Here are a few things your business can do to make sure you’re in the best position:

  • Know what you’re going to want to use the work for, and ensure that the designer is willing to give you those rights
  • Research what the industry standards are for licensing or assignment in the designer’s field of work
  • Get the license terms or assignment of rights in writing before you pay the designer, and before work begins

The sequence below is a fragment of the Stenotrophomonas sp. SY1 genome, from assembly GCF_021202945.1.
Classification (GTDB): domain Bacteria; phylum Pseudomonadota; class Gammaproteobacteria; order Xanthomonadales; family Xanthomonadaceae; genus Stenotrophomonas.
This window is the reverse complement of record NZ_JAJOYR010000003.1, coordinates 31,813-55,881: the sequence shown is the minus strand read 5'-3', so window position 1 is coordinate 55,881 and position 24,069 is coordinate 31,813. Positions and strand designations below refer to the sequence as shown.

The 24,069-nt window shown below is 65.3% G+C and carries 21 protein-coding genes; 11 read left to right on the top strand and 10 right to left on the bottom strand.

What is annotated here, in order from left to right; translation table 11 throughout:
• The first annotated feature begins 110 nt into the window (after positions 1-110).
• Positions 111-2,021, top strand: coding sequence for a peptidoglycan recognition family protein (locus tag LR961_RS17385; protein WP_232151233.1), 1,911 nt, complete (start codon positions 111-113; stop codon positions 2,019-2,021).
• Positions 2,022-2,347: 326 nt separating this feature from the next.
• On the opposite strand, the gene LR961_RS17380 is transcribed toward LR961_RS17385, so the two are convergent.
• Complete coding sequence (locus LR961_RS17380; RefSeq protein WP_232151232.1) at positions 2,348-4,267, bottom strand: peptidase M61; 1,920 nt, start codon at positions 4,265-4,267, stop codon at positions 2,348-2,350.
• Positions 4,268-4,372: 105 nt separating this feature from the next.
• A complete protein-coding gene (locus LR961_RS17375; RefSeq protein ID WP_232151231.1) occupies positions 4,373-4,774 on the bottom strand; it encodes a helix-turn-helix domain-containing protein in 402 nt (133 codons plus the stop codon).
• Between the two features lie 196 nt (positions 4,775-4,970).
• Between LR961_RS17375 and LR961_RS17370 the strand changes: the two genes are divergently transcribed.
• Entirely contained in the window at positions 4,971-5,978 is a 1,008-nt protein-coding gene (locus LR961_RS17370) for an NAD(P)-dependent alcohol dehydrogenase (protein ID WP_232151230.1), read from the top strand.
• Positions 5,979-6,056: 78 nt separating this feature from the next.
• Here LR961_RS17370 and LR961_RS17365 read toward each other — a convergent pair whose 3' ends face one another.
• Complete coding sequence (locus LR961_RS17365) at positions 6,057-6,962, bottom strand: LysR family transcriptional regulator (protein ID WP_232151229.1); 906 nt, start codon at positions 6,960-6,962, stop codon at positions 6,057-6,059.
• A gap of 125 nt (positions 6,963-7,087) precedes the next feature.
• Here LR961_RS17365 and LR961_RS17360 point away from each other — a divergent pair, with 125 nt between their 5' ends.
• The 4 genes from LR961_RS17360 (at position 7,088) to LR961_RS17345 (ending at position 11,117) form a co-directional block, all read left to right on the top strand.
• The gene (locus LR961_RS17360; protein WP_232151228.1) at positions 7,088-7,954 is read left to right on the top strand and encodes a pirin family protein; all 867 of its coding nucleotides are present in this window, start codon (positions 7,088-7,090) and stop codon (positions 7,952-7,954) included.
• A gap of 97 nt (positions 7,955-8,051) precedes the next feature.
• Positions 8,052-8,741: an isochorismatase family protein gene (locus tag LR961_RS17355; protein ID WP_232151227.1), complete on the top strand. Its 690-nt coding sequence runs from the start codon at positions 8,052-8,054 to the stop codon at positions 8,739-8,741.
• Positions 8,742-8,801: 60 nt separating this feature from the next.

• Know for sure whether the designer is an independent contractor or employee
  • Host the work-in-progress on your own servers, not the designer’s
  • Work with designers in your own jurisdiction – as enforcing an international contract can be all but impossible

Of course, there’s no joy quite like the joy a lawyer can bring to your life by taking the dreary contract drafting work off of your hands… I happen to know a guy… 😉

 

Mike Hook
Intrepid Lawyer
http://intrepidlaw.ca
@MikeHookLaw